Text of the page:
For my son, Avraham Benjamin, who was born the first night of Chanukah.
“When the hoof of the swine touches Jerusalem’s walls, the entire foundation of Israel itself shakes.” – Talmud: Sotah
Chanukah is both alarming and comforting. Jews are struggling with the growing sense that it’s happening again. Less than eight decades after the Holocaust, anti-Semitism is on the rise in the West. I don’t need to recount the litany of current events and the fear they’re causing. I’m alarmed that we’re still fighting the culture war it commemorates.
The lights and prayers give psychic comfort and hope. They are also the actual weapons to resist the dark tide of history.
Here’s what I mean. On the first night of Chanukah we say a third prayer, the Shehecheyanu, thanking God for bringing us “to this time” (lazman hazeh). This prayer always gets me whenever I say it. Its message is for anyone: be grateful for all the things good and bad that occurred to you, because they brought you to this lovely intersection of fate. Every moment is a miracle.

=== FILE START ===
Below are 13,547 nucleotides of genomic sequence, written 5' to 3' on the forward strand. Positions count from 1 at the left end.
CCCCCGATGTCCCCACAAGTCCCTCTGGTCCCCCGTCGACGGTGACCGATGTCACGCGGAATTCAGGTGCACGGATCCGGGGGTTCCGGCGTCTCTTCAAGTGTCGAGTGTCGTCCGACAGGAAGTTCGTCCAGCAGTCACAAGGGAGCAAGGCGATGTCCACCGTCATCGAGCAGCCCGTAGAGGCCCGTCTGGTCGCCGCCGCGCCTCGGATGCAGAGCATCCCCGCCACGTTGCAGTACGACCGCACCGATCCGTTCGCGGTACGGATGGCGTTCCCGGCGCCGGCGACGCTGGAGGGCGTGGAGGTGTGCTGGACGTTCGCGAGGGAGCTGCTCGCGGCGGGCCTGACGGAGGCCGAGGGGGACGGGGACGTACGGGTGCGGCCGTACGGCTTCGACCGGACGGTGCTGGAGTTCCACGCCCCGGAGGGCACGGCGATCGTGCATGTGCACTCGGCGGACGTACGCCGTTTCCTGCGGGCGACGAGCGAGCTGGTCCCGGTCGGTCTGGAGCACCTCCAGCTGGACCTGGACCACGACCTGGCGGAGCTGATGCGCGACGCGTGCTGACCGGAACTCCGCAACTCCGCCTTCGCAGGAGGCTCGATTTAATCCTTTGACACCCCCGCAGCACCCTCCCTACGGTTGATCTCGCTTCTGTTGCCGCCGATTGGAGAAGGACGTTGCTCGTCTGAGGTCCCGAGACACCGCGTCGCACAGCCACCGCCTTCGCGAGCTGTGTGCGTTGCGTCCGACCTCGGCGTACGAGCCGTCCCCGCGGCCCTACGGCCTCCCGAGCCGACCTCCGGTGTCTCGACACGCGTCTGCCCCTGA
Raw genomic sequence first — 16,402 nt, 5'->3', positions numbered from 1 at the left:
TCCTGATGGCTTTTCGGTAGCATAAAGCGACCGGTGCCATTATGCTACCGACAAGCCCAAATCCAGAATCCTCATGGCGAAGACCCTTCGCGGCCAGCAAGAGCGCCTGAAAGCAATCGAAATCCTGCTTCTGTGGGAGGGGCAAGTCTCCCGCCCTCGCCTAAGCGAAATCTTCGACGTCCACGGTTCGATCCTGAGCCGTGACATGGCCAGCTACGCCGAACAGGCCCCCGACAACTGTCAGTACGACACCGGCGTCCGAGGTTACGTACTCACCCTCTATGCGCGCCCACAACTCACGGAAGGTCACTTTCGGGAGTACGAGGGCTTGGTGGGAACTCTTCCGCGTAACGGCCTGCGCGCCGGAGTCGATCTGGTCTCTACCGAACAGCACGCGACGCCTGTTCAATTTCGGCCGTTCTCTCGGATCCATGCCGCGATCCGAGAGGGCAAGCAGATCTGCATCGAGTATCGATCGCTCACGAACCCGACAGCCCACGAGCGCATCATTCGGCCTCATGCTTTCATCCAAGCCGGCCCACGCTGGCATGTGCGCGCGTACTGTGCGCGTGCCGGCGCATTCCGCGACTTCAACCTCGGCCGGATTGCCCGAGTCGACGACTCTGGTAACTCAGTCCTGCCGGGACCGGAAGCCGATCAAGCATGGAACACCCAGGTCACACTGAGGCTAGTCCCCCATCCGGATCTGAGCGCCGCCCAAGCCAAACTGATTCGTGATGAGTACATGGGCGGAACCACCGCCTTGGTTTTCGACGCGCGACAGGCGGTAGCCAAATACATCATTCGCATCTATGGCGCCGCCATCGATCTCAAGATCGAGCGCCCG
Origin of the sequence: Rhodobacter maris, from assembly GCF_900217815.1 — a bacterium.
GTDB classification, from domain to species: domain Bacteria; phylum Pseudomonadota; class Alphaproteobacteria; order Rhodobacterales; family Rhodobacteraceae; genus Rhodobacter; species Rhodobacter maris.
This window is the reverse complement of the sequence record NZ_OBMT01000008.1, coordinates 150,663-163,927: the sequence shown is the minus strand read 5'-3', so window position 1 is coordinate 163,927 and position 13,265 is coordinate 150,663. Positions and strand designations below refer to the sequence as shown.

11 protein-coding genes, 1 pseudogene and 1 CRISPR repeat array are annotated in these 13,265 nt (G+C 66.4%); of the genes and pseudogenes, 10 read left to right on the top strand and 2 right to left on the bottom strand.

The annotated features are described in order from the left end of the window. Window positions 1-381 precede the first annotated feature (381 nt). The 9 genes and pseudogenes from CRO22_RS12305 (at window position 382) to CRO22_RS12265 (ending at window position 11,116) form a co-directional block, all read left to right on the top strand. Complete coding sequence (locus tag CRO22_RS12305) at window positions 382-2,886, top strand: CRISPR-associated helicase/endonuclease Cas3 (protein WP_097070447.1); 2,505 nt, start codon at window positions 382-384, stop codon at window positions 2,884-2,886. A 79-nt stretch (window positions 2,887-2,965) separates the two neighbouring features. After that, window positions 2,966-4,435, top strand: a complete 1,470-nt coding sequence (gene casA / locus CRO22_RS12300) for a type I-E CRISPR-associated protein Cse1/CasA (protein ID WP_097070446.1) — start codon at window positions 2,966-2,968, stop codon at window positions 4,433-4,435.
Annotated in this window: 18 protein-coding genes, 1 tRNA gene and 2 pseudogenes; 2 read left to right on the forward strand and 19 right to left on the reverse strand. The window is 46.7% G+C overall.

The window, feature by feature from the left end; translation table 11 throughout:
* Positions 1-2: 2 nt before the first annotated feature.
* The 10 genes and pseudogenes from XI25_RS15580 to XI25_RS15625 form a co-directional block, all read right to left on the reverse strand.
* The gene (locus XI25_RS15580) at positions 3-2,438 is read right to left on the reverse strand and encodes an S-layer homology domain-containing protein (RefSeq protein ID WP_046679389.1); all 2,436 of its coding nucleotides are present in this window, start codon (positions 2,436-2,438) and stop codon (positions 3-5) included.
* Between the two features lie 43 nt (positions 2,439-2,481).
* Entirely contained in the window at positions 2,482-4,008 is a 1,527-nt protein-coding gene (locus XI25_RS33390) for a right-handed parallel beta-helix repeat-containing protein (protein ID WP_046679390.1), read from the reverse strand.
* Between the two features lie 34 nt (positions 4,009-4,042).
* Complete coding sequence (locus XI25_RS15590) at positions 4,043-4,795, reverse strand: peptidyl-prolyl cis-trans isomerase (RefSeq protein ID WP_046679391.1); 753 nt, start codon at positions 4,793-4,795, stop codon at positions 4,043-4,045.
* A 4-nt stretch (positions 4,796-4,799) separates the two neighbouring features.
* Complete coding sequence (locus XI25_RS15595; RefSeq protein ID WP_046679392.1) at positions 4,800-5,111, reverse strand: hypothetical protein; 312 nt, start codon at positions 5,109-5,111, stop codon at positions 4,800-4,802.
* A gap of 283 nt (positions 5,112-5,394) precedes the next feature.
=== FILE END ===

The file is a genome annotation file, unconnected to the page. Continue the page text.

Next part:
The second prayer, recited every night over the candles, rhymes with this third. We say bazman hazeh – “in this time” – implying ‘this season on the calendar when we remember what God did for us on Chanukah 22 centuries ago’: letting one night’s worth of oil keep the lamps lit for eight nights after the Maccabees regained the Temple from the Greeks.
There’s a profound lesson in the prepositions, from bazman – in this season repeated every year – to lazman, to this very moment – this particular personal intersection of fate. We’re being told this isn’t just a nice commemoration of history. It’s still happening. We still are in history, or history is brought to our doorstep, at this very moment. That’s why we’re supposed to display the menorah, even putting it out in front of our homes for everyone to see.